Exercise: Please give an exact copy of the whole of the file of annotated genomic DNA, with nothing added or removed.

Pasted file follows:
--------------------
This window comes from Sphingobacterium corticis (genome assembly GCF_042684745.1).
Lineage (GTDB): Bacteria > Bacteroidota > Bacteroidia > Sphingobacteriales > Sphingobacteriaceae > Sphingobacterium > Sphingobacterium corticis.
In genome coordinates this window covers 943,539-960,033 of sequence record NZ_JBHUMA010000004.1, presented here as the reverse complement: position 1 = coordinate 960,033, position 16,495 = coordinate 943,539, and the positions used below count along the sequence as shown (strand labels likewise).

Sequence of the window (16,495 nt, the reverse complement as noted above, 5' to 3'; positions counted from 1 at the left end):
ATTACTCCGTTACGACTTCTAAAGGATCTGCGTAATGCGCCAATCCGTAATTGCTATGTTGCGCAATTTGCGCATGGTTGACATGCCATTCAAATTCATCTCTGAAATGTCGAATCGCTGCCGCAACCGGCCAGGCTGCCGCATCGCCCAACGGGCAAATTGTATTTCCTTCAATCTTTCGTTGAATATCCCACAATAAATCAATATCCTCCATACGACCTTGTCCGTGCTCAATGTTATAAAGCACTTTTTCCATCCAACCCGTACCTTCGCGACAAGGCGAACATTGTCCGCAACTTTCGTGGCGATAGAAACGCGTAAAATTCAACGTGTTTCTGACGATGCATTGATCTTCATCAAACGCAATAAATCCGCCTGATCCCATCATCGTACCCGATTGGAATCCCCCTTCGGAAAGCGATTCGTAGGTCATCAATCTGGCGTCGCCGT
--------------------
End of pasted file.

This window comes from Sphingobacterium corticis (genome assembly GCF_042684745.1).
Lineage (GTDB): Bacteria > Bacteroidota > Bacteroidia > Sphingobacteriales > Sphingobacteriaceae > Sphingobacterium > Sphingobacterium corticis.
In genome coordinates this window covers 943,539-960,033 of sequence record NZ_JBHUMA010000004.1, presented here as the reverse complement: position 1 = coordinate 960,033, position 16,495 = coordinate 943,539, and the positions used below count along the sequence as shown (strand labels likewise).

Sequence of the window (16,495 nt, the reverse complement as noted above, 5' to 3'; positions counted from 1 at the left end):
ATTACTCCGTTACGACTTCTAAAGGATCTGCGTAATGCGCCAATCCGTAATTGCTATGTTGCGCAATTTGCGCATGGTTGACATGCCATTCAAATTCATCTCTGAAATGTCGAATCGCTGCCGCAACCGGCCAGGCTGCCGCATCGCCCAACGGGCAAATTGTATTTCCTTCAATCTTTCGTTGAATATCCCACAATAAATCAATATCCTCCATACGACCTTGTCCGTGCTCAATGTTATAAAGCACTTTTTCCATCCAACCCGTACCTTCGCGACAAGGCGAACATTGTCCGCAACTTTCGTGGCGATAGAAACGCGTAAAATTCAACGTGTTTCTGACGATGCATTGATCTTCATCAAACGCAATAAATCCGCCTGATCCCATCATCGTACCCGATTGGAATCCCCCTTCGGAAAGCGATTCGTAGGTCATCAATCTGGCGTCGCCGT